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Awareness of ourselves and our surroundings allows for deeper connection and enhanced perspectives. Know and use your strengths and respect your limitations. Practice mindfulness, and exercise gratitude.
Take time to reflect on your morals, values, and beliefs and respect the beliefs and values of others:
Practice journalling or reflective activities to explore and learn your personal morals, values, and beliefs
Participate in activities that connect the mind and body, such as mindfulness or yoga
Practice compassion if you meet others whose values differ from your own
Be open to understanding people with different values and beliefs from yourself and take time to learn or ask questions in a respectful and open-minded way
Practicing mindfulness can reduce stress, anxiety, and depression, and improve relationships, memory, and concentration
Mindfulness is an awareness that arises from paying attention to the present moment and your physical and mental experience in that moment, without judgement
Look for opportunities to practice mindfulness throughout the day for example, by making eating, walking, or other daily activities mindful activities by focusing your mind fully on experiencing the activity while you do it
Take 5 deep breaths in and out, and try to keep your mind focused on the feeling of your breath as it moves in and out
Take 5 minutes to imagine or remember a place where you feel happy, calm, and at peace. When you find yourself feeling stressed, take 2 minutes to imagine yourself there. Draw or write out what this looks like using this template
Use this guide to blend creativity and productivity to start your own bullet journal
Use your strengths to help you function at your best:
Strengths are positive traits that are shown through one’s thoughts, feelings, and behaviours.
Go online and complete a strengths survey, such as the VIA Character Strengths tool, to learn more about your best attributes and how to maximize them
Take a moment to think about one of your personal strengths—for instance, creativity, perseverance, or kindness, and consider how you could use this strength in a new way
Each night for a week, reflect on how you used your key strengths throughout the day
Be aware of overusing your strengths (i.e. too much curiosity may result in nosiness, too much humility may result in self-deprecation)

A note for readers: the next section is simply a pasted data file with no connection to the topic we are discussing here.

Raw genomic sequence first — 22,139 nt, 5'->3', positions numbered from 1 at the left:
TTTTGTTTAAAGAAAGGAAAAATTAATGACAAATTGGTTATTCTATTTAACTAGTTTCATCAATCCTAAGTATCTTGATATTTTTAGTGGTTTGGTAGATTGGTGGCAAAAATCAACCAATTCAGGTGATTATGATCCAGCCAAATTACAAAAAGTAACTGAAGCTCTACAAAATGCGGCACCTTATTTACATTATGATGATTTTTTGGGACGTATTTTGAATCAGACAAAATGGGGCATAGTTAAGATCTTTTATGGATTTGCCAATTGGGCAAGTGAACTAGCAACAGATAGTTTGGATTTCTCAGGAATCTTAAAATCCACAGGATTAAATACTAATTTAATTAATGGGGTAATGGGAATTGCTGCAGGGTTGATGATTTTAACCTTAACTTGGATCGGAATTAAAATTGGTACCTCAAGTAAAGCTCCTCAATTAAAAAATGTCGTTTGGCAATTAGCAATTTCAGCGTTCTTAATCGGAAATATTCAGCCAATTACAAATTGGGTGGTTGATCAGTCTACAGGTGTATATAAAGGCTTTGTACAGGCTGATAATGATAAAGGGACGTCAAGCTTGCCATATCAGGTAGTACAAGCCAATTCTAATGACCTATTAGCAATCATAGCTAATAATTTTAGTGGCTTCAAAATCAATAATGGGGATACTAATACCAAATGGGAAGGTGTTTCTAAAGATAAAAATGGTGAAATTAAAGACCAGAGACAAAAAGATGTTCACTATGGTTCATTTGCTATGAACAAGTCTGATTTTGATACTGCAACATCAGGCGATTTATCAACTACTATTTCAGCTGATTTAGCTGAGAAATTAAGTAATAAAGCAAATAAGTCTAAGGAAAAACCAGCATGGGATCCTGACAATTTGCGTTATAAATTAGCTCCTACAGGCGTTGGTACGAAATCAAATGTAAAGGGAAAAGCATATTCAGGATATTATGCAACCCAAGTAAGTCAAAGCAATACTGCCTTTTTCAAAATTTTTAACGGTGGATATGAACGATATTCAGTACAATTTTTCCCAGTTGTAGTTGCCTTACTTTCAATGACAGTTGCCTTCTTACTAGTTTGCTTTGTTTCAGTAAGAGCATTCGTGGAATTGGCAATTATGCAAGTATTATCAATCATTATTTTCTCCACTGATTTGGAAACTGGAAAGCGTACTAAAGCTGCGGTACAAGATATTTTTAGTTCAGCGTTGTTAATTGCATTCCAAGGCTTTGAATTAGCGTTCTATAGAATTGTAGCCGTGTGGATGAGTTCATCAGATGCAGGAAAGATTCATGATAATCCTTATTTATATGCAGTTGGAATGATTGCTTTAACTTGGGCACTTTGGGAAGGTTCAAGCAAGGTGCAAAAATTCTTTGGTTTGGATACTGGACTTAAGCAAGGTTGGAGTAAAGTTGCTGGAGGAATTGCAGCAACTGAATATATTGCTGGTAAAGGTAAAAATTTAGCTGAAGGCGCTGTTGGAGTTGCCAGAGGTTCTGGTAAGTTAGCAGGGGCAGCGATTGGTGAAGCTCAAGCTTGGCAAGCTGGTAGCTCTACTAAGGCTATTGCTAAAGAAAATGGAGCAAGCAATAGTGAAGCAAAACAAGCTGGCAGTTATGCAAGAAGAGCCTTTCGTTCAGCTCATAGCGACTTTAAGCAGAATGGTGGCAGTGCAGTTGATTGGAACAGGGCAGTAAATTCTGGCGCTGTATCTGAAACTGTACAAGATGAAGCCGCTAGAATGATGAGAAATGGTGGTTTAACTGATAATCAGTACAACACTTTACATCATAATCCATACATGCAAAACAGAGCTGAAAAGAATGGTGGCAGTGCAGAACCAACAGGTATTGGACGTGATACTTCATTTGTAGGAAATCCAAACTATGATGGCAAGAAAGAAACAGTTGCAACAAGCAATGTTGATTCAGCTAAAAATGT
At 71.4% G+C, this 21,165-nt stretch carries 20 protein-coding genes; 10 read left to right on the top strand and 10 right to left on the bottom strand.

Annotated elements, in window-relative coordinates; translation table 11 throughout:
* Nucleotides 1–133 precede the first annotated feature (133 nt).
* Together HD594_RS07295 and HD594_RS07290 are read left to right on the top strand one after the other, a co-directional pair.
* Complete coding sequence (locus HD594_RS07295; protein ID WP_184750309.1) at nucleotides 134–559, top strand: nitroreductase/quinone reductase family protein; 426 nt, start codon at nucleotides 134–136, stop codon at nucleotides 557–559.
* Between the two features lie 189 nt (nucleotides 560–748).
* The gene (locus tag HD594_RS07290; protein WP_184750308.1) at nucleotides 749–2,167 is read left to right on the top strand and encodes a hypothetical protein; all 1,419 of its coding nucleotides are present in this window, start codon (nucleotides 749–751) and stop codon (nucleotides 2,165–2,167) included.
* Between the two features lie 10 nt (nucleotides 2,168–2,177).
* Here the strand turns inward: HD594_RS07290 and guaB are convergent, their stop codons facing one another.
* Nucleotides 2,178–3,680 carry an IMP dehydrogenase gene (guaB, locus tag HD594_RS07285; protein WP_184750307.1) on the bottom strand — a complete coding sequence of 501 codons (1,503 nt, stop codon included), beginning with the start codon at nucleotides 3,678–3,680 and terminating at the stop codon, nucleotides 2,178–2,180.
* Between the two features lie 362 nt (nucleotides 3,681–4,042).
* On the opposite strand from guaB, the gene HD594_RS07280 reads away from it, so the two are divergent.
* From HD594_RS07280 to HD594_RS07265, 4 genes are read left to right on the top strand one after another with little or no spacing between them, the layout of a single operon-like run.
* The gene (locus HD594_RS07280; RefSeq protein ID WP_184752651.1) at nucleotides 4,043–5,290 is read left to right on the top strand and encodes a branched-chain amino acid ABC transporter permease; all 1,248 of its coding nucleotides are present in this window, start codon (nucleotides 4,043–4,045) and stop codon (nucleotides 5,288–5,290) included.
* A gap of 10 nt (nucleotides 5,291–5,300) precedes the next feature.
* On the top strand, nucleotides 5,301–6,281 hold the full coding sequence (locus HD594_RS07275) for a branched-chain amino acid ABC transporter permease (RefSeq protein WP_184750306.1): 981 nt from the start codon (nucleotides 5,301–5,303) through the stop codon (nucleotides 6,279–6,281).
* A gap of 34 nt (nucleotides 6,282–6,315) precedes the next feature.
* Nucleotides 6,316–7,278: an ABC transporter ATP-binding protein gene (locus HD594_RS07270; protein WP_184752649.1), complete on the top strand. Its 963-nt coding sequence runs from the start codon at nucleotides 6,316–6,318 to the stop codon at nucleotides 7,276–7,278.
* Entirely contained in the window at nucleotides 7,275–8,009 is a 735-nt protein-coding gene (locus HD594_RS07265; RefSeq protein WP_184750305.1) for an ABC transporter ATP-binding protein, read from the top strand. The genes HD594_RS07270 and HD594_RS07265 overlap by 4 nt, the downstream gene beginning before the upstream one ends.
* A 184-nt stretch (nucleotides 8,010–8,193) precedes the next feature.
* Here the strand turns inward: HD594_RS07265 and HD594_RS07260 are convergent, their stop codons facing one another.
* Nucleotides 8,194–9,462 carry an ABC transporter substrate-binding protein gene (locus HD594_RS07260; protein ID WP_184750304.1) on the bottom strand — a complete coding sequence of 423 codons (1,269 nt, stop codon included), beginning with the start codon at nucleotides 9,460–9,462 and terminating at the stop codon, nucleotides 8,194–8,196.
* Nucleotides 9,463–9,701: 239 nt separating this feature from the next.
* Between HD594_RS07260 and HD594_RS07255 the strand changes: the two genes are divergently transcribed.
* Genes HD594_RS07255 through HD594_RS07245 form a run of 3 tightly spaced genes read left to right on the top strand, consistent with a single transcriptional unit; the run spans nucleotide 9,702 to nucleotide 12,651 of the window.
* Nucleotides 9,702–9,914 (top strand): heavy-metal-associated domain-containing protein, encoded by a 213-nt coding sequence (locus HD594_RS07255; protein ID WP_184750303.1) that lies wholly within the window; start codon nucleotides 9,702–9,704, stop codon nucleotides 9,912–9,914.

Practice gratitude by noticing, appreciating, and being thankful for the things of value in your life:
Gratitude has one of the strongest links to positive mental health and satisfaction with life of any personality trait.
Write down a few things you can see, smell, taste, touch and hear using a Bliss List
Before you go to sleep, write down three things you’re grateful for from your day (these don’t need to be big things; they can be as simple as being grateful for a warm cup of coffee)
- Try “Thankful Thursdays” - a weekly gratitude practice with friends or colleagues that encourage you each to share what you are thankful for on a regular basis
- Create a gratitude jar. Write one thing you are grateful for on a piece of paper everyday and place it in the jar. You can look back at it whenever you need to
Below find some on campus resources that are related to your spiritual wellness. For a full listing of resources related to all aspects of your health and wellness see sfu.ca/students/health/resources.html.
Indigenous Student Centre: The Indigenous Student Centre offers information and referrals, and works with both on and off campus groups to provide access to community resources, band liaison, and funding for Aboriginal students.
Multifaith Centre: The Multifaith Centre offers pastoral care and support, and opportunities for appropriate forms of regular worship, reflection, prayer, fellowship and outreach for all members of the University community.
Personal Development: Reflect on and gain awareness of your own beliefs and values by participating in courses and opportunities to build your leadership skills.
SFSS Spiritual or Religious Student Clubs: Consider joining a registered Simon Fraser Student Society (SFSS) faith-based or spiritual club to meet peers and a community with similar values.
SFU Recreation - Stretch + Meditate Exercises: Take a short break from your day to give your body and mind some well-deserved attention with these short guided videos.
SFU Volunteer Services: SFU Volunteer Services offers resources and information relating to on campus and off campus volunteer and community involvement opportunities, events and workshops. Find out more about how you can get engaged in your community!
Below find some off campus resources that are related to your spiritual wellness.
Meditation Tips by Jon Kabat-Zinn: As one of the leaders in mindfulness meditation, Jon speaks about how we can cultivate mindfulness to overcome and address each attitude with more awareness and wisdom.
The Nap Ministry Blog: Founded in 2016 by Tricia Hersey, she examines rest as a radical tool for community healing.
Planning your Journey to Wellness - A Road Map: The First Nations Health Authority (FNHA) developed this self-guided resource that provides reflection questions for emotional, spiritual, mental, and physical health.
- Calm (iTunes / GooglePlay) - Meditation practices and sleep stories written and recorded by various individuals to help with sleep, meditation, and relaxation.
- Liberate Meditation App - Explore meditations and talks designed for the BIPOC experience.
- MyLife - Recommends mindfulness activities to help deal with stress, anxiety, and sleeplessness.
Faculty and staff
Are you looking to promote awareness in your classroom or workplace? Everyone at SFU can help create a healthy campus community. Learn how you can support awareness as a teacher or administrator below.